8 Popular Museums to See in Kyiv

8 Popular Museums to See in Kyiv

Kyiv is one of the best cities for museumgoers where they can find over 100 state and private museums. People can learn about Ukrainian history, culture, religion, and art, enjoy new contemporary exhibitions, and visit lectures and master classes. You can spend weeks exploring museum collections on your own or book a guided tour of museums in Kyiv. If a visit to Kyiv is just for two or three days, you can visit UNESCO World Heritage Sites such as St. Sophia Cathedral and Kyiv Pechersk Lavra. Here is a list of the biggest and most interesting museums in Kyiv.   

1. St. Sophia Cathedral: UNESCO World Heritage Site

St Sophia Cathedral is the oldest preserved cathedral in Ukraine, which is 1,000 years old. It keeps the largest collection of 11th-century mosaics and frescos in the world. Grand Princes Volodymyr and Yaroslav the Wise built St. Sophia Cathedral in the 11th century as the main cathedral of the city. Moreover, it became the center of political, religious, and cultural life. The Cathedral was converted into a museum in 1934, which represents architecture and art of different historical periods such as Old Rus and Byzantine styles, and Ukrainian Baroque styles. Saint Sophia Cathedral works as a museum complex as well where you can visit different exhibitions. A belfry is one of the best observation decks from where you can see a nice panoramic view of Sophia and Michael squares.   

2. St. Andrew’s Church: Solemn Baroque

St. Andrew’s Church is one of the best examples of Baroque style in Ukraine designed in the middle of the 18th century by the Italian architect Bartolomeo Rastrelli. The Russian Empress Elizabeth, who was secretly married to her favorite, Ukrainian man, Oleksiy Razumovskiy, ordered the construction of the Kyiv Royal residence, which consisted of the Royal Palace and the Palace Church. Elizabeth and Razumovskiy visited Kyiv only once and did not come back; therefore, they never saw this lovely church. Now Saint Andrew’s church works as a museum where you can admire beautiful interiors and a stunning panoramic view of the lower town and the Dnipro River.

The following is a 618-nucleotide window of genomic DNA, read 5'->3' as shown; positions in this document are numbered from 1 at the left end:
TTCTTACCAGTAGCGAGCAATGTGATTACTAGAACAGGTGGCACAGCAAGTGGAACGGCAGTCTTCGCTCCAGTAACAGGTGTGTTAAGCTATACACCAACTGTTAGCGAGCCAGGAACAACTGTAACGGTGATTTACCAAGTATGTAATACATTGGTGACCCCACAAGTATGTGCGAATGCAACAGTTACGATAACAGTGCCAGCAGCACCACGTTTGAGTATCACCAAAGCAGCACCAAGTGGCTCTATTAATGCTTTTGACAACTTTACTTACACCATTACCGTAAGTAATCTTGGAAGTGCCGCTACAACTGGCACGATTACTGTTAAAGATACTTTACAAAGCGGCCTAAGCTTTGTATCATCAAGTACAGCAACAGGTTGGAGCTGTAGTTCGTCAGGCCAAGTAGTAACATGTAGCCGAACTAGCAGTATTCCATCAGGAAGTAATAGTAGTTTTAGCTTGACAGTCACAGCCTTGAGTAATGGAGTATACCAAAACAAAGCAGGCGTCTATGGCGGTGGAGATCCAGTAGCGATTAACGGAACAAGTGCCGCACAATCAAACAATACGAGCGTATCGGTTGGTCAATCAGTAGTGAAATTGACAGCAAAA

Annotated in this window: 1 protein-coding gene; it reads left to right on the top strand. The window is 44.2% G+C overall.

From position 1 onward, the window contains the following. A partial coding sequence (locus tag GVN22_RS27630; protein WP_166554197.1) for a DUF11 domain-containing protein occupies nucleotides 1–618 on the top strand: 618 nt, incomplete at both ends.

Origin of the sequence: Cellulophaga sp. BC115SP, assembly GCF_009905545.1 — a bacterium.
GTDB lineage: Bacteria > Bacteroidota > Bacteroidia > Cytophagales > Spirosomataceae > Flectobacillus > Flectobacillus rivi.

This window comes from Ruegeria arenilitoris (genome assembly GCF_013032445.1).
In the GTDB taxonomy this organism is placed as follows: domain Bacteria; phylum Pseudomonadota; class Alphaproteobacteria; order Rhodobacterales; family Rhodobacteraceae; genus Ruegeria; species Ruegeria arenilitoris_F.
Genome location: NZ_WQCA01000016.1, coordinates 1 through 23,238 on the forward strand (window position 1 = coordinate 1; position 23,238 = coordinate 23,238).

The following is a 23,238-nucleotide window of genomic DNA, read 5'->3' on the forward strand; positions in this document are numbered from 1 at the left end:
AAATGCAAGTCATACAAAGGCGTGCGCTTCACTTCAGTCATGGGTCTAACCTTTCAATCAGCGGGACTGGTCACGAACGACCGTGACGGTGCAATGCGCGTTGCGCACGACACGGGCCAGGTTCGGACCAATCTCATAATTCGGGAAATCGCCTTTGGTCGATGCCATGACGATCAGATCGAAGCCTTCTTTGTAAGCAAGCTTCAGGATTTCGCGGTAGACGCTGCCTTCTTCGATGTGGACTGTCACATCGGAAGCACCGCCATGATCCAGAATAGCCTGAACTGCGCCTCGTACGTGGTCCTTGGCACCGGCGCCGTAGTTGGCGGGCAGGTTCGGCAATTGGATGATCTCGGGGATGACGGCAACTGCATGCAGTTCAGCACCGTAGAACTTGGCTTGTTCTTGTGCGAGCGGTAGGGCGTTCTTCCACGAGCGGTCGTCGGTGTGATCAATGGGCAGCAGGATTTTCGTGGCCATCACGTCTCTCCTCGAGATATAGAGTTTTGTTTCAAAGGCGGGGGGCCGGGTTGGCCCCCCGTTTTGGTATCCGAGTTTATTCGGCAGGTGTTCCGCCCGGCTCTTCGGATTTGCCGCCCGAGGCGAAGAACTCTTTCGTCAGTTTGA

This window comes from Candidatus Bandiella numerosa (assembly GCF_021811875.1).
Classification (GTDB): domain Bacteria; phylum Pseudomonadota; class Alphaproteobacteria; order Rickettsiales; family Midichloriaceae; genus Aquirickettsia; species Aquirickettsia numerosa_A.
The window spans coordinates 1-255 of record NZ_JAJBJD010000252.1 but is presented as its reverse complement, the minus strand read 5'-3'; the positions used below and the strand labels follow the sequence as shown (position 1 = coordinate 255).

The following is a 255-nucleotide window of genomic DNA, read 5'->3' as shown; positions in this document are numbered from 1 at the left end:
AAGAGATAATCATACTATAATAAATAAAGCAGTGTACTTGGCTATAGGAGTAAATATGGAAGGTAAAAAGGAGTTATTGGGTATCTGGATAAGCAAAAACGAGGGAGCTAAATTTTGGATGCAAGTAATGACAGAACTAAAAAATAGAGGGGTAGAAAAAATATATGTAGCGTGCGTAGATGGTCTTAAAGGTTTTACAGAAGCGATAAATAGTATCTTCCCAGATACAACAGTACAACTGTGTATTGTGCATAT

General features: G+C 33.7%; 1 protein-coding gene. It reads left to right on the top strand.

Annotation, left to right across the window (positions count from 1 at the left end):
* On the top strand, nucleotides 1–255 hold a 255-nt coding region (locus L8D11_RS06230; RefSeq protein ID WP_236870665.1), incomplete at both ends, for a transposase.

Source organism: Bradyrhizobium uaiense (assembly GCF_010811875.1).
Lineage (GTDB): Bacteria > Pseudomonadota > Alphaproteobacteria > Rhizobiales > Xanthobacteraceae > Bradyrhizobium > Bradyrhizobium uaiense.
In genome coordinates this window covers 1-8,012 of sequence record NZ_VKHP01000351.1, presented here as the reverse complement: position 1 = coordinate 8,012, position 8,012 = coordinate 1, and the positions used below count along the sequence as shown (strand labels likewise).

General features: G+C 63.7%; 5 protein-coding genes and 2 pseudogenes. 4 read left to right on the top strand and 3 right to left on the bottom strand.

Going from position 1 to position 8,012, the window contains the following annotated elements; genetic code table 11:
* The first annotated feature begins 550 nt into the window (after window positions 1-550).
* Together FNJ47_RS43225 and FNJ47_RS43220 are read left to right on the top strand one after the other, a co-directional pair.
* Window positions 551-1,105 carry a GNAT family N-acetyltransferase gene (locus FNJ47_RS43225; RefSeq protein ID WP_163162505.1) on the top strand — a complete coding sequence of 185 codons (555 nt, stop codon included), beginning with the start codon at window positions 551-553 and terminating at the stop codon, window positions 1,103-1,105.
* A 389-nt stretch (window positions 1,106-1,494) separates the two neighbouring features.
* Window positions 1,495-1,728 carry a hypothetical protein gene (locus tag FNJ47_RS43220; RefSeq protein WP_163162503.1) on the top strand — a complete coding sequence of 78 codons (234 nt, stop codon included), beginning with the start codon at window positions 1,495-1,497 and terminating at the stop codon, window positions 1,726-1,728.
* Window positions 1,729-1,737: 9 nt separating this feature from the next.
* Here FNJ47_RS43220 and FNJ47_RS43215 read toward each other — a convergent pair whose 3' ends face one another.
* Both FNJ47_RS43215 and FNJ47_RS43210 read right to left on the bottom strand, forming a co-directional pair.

3. Kyiv Pechersk Lavra: UNESCO World Heritage Site

Kyiv Pechersk Lavra is the largest Orthodox monastery in Europe, founded in 1051 by monks Anthony and Theodosius. Now it consists of two parts: the active monastery and the historical preserve. There are many museums on its territory such as the Museum of Microminiatures, the church of the Savior at Berestove, and the Museum of Historical Treasures of Ukraine. The last one keeps a significant collection of Scythian, Sarmatia, and Slavic jewelry. The most precious item is the golden necklace called Scythian Pectoral dating back to the 6th century BC. One of the most prominent buildings is Big Lavra Belfry, which is 96 meters high. You can go upstairs and enjoy a wonderful panoramic view of the city and the Dnipro River. The entrance to the museums is paid; the price depends on how many exhibitions you want to visit. However, if you go to see only a monastery with caves (catacombs) and without museums, you can use the second entrance. It is free of charge but people have to follow the dress code. All women have to wear a scarf and a skirt, and men – long pants. Photos and videos inside of the caves and the use of lighters are prohibited.

4. Museum of History of Ukraine in World War II: Never Again